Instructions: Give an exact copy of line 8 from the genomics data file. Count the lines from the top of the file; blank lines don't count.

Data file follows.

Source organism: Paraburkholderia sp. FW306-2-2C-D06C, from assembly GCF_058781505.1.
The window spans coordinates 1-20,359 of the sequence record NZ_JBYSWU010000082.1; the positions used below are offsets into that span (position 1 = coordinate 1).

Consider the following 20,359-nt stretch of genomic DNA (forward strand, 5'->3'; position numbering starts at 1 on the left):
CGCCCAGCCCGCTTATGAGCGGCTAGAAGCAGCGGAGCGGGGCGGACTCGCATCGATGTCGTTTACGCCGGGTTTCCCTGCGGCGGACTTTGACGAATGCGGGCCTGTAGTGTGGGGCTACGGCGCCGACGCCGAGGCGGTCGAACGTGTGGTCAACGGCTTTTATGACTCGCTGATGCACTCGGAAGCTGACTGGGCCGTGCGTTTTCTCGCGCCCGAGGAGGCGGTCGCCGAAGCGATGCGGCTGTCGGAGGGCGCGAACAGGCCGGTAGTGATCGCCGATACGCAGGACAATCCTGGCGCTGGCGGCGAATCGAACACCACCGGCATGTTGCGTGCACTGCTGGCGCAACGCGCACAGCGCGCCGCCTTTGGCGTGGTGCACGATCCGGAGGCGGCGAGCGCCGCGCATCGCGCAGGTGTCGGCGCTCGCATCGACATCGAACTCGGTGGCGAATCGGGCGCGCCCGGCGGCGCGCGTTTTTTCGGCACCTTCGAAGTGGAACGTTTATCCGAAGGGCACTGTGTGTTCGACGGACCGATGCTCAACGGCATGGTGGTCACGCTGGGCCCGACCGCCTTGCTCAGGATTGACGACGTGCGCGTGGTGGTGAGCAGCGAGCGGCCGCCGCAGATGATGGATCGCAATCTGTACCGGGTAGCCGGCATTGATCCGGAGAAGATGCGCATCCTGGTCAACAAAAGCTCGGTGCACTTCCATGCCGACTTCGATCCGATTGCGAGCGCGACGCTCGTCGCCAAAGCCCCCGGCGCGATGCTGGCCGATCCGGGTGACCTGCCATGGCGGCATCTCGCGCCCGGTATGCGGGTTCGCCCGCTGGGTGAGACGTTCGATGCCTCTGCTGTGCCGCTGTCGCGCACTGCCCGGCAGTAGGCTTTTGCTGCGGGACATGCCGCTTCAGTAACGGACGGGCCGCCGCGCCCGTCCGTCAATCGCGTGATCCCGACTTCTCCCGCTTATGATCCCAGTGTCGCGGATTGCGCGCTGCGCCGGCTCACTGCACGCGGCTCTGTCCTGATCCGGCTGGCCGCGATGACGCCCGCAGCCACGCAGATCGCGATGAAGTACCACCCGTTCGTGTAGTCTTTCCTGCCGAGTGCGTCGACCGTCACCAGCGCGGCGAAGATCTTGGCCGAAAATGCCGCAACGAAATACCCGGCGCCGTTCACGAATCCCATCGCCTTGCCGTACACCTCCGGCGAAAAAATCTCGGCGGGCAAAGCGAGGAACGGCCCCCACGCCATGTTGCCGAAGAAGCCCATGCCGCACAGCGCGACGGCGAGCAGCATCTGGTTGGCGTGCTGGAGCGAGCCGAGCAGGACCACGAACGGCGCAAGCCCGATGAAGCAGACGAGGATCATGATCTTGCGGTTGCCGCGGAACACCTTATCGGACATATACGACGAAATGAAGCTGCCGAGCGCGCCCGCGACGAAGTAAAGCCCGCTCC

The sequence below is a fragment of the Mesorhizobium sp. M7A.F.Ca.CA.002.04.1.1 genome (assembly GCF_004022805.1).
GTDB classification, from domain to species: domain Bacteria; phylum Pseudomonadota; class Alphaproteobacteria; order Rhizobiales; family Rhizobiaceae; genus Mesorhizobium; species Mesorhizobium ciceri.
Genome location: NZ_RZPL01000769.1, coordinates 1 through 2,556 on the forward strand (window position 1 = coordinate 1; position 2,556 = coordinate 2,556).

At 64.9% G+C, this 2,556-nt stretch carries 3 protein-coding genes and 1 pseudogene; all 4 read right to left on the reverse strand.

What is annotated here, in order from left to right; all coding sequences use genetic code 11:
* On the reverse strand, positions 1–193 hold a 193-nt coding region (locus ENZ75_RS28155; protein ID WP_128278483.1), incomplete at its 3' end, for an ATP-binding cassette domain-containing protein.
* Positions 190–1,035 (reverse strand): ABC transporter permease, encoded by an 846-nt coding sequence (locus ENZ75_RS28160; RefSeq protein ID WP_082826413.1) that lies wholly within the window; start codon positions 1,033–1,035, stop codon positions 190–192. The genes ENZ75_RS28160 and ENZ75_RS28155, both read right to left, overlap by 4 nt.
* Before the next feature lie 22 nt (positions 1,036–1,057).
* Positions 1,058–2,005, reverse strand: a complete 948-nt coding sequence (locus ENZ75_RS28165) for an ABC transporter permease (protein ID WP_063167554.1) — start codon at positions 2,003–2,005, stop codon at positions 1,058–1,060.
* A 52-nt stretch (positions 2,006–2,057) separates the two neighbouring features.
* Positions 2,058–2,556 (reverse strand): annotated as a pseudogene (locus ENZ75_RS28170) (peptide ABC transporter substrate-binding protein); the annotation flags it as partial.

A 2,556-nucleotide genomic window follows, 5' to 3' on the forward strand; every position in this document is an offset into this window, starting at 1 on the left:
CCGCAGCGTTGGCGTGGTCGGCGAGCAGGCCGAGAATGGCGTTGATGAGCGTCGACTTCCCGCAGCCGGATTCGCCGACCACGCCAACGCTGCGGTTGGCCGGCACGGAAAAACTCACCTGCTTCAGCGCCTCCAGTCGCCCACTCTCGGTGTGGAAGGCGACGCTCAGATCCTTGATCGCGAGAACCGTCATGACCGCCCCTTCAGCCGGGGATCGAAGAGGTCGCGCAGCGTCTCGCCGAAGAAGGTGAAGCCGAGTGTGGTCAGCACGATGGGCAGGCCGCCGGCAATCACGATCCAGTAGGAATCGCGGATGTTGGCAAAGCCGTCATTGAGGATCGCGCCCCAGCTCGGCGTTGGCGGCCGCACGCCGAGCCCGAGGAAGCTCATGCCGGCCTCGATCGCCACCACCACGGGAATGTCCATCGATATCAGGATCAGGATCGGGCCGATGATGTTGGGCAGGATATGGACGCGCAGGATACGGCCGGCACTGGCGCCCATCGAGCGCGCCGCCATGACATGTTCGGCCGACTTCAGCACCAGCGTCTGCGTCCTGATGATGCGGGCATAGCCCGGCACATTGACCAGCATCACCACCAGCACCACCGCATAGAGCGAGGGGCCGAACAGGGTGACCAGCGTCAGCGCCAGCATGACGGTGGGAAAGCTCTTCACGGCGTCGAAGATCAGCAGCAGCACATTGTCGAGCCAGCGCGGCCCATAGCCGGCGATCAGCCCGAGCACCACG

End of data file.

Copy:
At 64.9% G+C, this 2,556-nt stretch carries 3 protein-coding genes and 1 pseudogene; all 4 read right to left on the reverse strand.